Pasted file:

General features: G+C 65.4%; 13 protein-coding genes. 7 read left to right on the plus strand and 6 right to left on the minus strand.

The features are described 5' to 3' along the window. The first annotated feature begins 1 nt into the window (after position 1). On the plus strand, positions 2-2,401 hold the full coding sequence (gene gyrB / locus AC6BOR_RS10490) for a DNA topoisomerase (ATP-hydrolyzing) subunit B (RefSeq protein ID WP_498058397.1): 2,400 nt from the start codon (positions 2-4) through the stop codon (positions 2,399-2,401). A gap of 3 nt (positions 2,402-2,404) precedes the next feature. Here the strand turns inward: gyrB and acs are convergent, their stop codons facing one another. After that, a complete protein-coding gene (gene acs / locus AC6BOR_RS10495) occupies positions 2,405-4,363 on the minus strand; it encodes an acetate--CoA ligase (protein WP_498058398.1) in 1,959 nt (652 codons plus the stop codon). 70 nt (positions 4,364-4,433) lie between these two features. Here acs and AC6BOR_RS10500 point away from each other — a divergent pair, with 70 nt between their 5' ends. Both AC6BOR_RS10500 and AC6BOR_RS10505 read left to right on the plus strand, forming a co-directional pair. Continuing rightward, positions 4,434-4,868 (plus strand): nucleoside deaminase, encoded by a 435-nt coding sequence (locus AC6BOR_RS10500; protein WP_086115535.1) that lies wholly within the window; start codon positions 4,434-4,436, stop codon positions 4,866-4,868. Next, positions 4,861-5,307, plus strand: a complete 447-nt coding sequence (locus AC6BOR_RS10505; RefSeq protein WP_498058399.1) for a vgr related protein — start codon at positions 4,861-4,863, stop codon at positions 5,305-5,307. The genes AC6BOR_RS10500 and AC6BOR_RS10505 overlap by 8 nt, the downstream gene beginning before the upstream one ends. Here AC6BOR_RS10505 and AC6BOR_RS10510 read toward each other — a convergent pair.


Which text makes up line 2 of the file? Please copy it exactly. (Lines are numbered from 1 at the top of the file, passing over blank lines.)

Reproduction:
The features are described 5' to 3' along the window. The first annotated feature begins 1 nt into the window (after position 1). On the plus strand, positions 2-2,401 hold the full coding sequence (gene gyrB / locus AC6BOR_RS10490) for a DNA topoisomerase (ATP-hydrolyzing) subunit B (RefSeq protein ID WP_498058397.1): 2,400 nt from the start codon (positions 2-4) through the stop codon (positions 2,399-2,401). A gap of 3 nt (positions 2,402-2,404) precedes the next feature. Here the strand turns inward: gyrB and acs are convergent, their stop codons facing one another. After that, a complete protein-coding gene (gene acs / locus AC6BOR_RS10495) occupies positions 2,405-4,363 on the minus strand; it encodes an acetate--CoA ligase (protein WP_498058398.1) in 1,959 nt (652 codons plus the stop codon). 70 nt (positions 4,364-4,433) lie between these two features. Here acs and AC6BOR_RS10500 point away from each other — a divergent pair, with 70 nt between their 5' ends. Both AC6BOR_RS10500 and AC6BOR_RS10505 read left to right on the plus strand, forming a co-directional pair. Continuing rightward, positions 4,434-4,868 (plus strand): nucleoside deaminase, encoded by a 435-nt coding sequence (locus AC6BOR_RS10500; protein WP_086115535.1) that lies wholly within the window; start codon positions 4,434-4,436, stop codon positions 4,866-4,868. Next, positions 4,861-5,307, plus strand: a complete 447-nt coding sequence (locus AC6BOR_RS10505; RefSeq protein WP_498058399.1) for a vgr related protein — start codon at positions 4,861-4,863, stop codon at positions 5,305-5,307. The genes AC6BOR_RS10500 and AC6BOR_RS10505 overlap by 8 nt, the downstream gene beginning before the upstream one ends. Here AC6BOR_RS10505 and AC6BOR_RS10510 read toward each other — a convergent pair.